A Taste for Disaster
It is currently the first few hours since MH17 crashed in Eastern Ukraine and all my social media outlets are abuzz with activity.
Except tumblr, since I no longer follow many accounts on this platform anymore. What a relief.
If there are a few things that I’ve learnt from how to deal with news when MH370 went missing, they certainly are as applicable to the current state of affairs. Unfortunately, it seems that most people have a taste for disaster.
It sounds morbid, because it is. Focal point on my facebook and twitter is mainly thoughts on how they cannot believe MH17 is shot down, how one should respect the dead (the irony; I’ll talk more about this later), and endless retweets and sharing of reports from all kinds of sources imaginable.
It seems, as much as one would like to think one is a discerning, responsible social media user, one is not the user one thinks oneself to be.
First, the overwhelming trend on my timelines is the sharing of the “fact” that the plane is shot down. When MH370 disappeared, speculations ran amok within the hour and there was no stopping them. News sources, reputable ones included, jumped at anything they can get regarding the possible trace of the plane. With MH17, they report anything they can get.
Of course, they need to report the speech from Poroshenko. But let’s all take a step back and remember, this is a speech. Investigations have yet to commence as groups of rescuers are locating debris and bodies. News outlets also cautioned: the possibility of the plane being shot down is not excluded. Investigations for flight disasters take time, and a plane being shot down is not like a person being shot down: you can’t see a distinct entrance hole and hopefully some gunshot residue.
At this point, it is merely speculation.
It is also the most shared “fact” on my timelines. For one reason, reputable news sources reported on the speech. It is the responsibility of the press to cover this story as thoroughly as possible, offering possible insights from all possible perspectives; it is the reader’s responsibility to discern fact from speculation.
When a reader has a tunnel vision and focus, unfortunately, on speculation, it will make future readings of other reports biased, and it will also tend to cloud judgment in the process of seeking the truth as to what really happened.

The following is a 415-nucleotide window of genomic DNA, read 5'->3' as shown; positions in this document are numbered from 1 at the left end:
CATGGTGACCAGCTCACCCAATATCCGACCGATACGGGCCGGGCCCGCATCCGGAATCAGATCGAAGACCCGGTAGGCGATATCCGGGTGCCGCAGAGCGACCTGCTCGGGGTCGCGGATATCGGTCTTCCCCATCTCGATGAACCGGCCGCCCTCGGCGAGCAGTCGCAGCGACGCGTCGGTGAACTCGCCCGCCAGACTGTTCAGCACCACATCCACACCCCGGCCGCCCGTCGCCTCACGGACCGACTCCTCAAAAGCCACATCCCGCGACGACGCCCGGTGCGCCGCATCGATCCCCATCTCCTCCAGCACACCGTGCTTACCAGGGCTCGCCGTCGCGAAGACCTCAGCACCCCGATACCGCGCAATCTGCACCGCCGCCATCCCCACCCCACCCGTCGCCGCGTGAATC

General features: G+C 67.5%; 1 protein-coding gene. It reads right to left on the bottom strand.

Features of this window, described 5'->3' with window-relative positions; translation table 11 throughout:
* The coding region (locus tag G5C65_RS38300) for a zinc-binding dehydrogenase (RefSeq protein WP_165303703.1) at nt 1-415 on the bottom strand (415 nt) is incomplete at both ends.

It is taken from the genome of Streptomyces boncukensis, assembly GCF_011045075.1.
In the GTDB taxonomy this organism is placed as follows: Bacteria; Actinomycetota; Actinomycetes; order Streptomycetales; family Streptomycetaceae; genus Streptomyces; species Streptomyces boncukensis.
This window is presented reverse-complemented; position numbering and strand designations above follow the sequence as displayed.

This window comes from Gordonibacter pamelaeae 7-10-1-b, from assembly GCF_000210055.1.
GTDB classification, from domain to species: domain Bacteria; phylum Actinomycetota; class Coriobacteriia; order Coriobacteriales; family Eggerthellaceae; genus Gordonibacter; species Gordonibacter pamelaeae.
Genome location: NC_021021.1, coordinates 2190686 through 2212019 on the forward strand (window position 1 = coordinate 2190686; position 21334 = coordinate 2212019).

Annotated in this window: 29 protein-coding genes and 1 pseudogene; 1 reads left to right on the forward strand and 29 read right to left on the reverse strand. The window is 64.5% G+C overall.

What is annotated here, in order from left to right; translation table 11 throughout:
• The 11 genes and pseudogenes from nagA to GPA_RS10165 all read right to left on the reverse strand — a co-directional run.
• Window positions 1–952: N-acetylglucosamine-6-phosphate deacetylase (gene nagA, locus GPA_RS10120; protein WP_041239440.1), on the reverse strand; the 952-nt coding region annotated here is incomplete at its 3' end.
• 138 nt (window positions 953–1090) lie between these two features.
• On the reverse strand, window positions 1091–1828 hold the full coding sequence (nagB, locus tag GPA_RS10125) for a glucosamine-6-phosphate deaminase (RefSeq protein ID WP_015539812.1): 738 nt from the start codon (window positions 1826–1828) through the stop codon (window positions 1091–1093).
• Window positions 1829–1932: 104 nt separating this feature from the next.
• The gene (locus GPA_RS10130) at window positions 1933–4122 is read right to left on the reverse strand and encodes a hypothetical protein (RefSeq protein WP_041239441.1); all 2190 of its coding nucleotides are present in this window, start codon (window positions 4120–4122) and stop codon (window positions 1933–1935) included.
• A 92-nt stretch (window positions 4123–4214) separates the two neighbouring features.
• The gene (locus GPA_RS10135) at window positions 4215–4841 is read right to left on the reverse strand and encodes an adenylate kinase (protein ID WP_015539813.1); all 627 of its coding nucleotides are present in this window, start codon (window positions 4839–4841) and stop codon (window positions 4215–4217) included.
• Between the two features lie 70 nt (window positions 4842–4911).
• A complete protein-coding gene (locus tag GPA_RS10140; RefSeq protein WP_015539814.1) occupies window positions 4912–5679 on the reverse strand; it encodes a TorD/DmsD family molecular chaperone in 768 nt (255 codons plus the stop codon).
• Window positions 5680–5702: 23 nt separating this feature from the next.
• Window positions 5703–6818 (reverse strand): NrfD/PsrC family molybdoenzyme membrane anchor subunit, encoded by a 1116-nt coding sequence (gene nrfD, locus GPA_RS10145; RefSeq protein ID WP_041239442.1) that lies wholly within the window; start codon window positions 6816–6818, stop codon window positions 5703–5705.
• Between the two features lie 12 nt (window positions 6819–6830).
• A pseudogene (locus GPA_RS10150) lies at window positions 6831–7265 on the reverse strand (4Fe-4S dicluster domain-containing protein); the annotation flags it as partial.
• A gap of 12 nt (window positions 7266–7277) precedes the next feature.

Besides, there are more urgent matters to tend to. Like locating debris. And for the layperson expecting guests or relatives who are on flights travelling the same route as MH17 did, it is far more important to check the if travel time is delayed, if route is changed, if arrival time has changed. It will also be useful to check which airlines have just announced avoiding travelling over Ukrainian airspace as this will mean changes in travelling time and arrival times.
It will also be more helpful as a social media user to share the fact that MH17 was also operating under the codeshare code with KLM4103. It was expected to arrive in Kuala Lumpur.
Second, on the irony of the phrase used by many: “respect the dead”. I always have, and always will, which is why I avoid retweeting and sharing pictures of disaster zones. However, this phrase does not occur to most people when, in their fervor of sharing the latest news, did not register the fact that pictures of the crash site will also mean bodies. While it is definitely heartening that most, upon realizing their mistake, undid their retweets and urged others who have also commit the unfortunate mistake to do so, within the few seconds of error, others might have retweeted it and spread the pictures further. We have a taste for disaster; we want to share the latest developments, which is why such an unfortunate mistake can occur.
Perhaps, most ironically, news outlets are using such graphic pictures as part of their developing story. While MH17’s crash will see news sources experiencing a spike in traffic, usage of such pictures in their news shows a lack of awareness in the industry with regard to respect for the dead. Again, just because they are reputable agencies does not mean one does not question the. As a responsible reader, you can choose not to share the pictures and also reflect to the agencies of its inappropriateness. Also, within the first 24 hours, do not believe everything or anything until you have compared it across various sources.
Personally, I try my best to not let my taste for disaster get in the way of establishing facts and understanding how this will impact me. For most disasters, they don’t affect my life that much. But aviation is different; it is a mode of transport, which means it might happen to me.
Which is why at this point, it is far more important to me to learn about the facts of what has happened. The why can come later.
Our taste for disaster may have us feel that we have a stake in promoting awareness, that we are on social media ground zero, but more often than not our brains, being the asses they are, choose to focus on the sensational details, which, more often than not, are speculations or “developments” that merely show a picture of the dead, the latter being not cool as it is a form of disrespect.
While we can all agree this is not the year for Malaysia Airlines, let the press and experts do their work, and us exercise our right to be more discerning and focus on the facts, and be more responsible as a social media user as we tweet and share about developments
At least this is making its rounds on twitter. (via onthemedia):